Effects of feeding a high-grain diet at a restricted intake on lactation performance and rebreeding of ewes.

I. Susin, S. C. Loerch, K. E. McClure

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30 Scopus citations

Abstract

Fifty-six mature Polypay ewes were used in two experiments to examine the effects of feeding a high-grain diet at a restricted intake on milk production and composition, lamb performance and out-of-season breeding. Ewes were fed either a high-grain diet (85% concentrate and 15% forage) or a high-forage diet. The high-forage diets were 68% forage and 32% concentrate in Experiment 1 and 80% forage and 20% concentrate in Experiment 2. Forage forage and 20% concentrate in Experiment 2. Forage source was orchardgrass hay (Experiment 1) or alfalfa cubes (Experiment 2). Feed intake of the high-grain diet was restricted by 20% (compared with ewes fed high forage) so that intake of energy was similar for both dietary groups. Daily milk production was 19% higher (P < .05) in Exp. 1 and 8% higher (P < .10) in Exp. 2 for ewes fed high grain than for those fed high forage (2.71 vs 2.28 kg/d and 3.18 vs 2.95 kg/d in Exp. 1 and 2, respectively). Milk protein percentage and daily amount of milk protein were higher (P < .05) and the percentage of milk fat was lower (P < .03) for ewes fed the high-grain diet than for those fed the high-forage diet. Diet did not affect milk fat production (grams/day) or lamb growth rate. In both experiments blood insulin concentration was higher for ewes fed the high-grain diet than for those fed the high-forage diet; however, no improvements in reproductive performance were observed. Limit feeding high-grain diets is an effective alternative to forage for lactating ewes.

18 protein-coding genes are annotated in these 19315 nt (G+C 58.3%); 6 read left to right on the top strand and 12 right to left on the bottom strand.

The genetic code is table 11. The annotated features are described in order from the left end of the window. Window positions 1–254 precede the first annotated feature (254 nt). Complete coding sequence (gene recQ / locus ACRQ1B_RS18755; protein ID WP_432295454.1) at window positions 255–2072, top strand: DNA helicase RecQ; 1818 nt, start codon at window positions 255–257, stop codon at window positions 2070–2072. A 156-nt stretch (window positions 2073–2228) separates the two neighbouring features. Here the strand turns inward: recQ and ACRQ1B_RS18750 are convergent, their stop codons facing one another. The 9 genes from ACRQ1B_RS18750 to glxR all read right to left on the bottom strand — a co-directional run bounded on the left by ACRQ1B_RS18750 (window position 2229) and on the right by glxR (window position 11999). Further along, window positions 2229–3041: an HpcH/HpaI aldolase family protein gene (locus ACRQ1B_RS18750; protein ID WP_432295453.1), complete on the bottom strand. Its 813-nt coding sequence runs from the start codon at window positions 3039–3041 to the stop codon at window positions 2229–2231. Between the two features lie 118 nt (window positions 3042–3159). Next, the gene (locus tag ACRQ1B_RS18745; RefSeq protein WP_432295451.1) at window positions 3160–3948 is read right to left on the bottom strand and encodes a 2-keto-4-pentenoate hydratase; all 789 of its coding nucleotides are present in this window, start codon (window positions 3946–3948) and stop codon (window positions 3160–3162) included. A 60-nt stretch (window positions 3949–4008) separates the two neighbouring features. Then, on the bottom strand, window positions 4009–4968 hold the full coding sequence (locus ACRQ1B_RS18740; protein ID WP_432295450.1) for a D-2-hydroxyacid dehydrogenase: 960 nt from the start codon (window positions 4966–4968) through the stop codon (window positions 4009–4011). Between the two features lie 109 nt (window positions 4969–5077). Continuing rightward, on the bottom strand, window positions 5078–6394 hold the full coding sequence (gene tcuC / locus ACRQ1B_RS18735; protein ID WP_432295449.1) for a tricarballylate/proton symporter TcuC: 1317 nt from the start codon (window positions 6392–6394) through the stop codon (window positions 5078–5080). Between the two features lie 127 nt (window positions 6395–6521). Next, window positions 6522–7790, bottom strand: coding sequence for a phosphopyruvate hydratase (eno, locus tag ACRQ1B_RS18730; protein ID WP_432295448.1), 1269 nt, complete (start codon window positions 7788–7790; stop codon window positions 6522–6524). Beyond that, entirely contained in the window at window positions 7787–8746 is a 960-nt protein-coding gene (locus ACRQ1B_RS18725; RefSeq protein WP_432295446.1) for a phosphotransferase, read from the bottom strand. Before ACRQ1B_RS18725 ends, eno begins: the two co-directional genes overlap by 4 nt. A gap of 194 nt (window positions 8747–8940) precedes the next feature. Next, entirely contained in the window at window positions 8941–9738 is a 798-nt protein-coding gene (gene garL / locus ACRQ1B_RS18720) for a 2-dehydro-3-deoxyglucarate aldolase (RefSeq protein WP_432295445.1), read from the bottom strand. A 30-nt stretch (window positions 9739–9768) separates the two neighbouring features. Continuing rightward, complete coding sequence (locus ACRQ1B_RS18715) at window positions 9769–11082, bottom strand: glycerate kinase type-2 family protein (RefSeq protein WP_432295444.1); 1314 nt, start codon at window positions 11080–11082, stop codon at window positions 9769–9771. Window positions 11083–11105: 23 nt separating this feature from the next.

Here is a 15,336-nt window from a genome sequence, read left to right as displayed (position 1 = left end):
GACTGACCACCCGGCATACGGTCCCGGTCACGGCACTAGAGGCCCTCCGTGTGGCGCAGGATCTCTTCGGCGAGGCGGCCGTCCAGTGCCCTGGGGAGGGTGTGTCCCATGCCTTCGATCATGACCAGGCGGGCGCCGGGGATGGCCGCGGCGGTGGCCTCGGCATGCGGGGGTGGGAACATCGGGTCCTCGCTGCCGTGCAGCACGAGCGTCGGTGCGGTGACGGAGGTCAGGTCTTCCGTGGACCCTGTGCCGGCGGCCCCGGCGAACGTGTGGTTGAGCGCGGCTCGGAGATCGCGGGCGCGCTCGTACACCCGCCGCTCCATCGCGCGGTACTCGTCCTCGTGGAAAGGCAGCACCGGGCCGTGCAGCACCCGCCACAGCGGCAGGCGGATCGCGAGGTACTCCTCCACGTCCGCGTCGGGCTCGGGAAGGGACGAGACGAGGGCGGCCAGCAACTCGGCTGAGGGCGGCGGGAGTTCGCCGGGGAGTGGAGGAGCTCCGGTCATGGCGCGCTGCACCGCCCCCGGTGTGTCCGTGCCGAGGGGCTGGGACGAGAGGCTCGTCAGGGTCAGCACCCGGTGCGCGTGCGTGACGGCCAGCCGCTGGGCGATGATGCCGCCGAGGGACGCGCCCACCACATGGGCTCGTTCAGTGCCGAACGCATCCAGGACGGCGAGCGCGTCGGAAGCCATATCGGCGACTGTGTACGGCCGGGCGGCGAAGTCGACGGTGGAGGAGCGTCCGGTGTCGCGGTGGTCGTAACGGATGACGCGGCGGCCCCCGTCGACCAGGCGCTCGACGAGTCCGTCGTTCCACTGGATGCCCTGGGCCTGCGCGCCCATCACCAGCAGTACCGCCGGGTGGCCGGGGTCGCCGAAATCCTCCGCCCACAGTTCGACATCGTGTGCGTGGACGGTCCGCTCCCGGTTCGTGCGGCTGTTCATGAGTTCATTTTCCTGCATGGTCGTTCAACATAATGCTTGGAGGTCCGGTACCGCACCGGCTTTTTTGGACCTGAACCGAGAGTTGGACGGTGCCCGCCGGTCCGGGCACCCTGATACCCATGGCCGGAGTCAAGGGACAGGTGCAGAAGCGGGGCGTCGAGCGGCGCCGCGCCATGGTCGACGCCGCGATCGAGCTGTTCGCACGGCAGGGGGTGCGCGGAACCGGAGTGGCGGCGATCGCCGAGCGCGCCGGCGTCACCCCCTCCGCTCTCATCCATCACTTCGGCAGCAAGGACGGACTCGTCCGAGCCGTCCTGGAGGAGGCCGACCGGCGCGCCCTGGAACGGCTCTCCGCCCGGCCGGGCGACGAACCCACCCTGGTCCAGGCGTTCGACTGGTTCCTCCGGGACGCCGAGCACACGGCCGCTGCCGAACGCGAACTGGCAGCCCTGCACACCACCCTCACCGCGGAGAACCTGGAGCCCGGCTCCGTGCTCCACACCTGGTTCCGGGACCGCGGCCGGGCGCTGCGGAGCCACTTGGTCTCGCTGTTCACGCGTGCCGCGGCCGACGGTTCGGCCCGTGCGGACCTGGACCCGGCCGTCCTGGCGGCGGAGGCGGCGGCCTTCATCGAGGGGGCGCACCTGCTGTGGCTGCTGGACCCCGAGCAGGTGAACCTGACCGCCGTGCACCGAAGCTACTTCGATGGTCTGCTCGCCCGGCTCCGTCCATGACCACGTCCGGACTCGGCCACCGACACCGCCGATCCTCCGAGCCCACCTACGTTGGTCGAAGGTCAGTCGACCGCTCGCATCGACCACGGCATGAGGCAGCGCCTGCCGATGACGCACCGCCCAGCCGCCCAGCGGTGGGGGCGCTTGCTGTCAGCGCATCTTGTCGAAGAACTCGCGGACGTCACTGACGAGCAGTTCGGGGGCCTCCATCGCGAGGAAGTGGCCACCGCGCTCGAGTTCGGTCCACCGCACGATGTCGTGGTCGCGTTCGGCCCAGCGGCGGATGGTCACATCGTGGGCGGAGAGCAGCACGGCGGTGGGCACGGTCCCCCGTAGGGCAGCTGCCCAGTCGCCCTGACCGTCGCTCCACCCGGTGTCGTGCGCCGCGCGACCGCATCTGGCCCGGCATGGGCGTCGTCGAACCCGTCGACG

Original languageEnglish (US)
Pages (from-to)3199-3205
Number of pages7
JournalJournal of animal science
Volume73
Issue number11
DOIs
StatePublished - Nov 1995

All Science Journal Classification (ASJC) codes

  • Food Science
  • Animal Science and Zoology
  • Genetics

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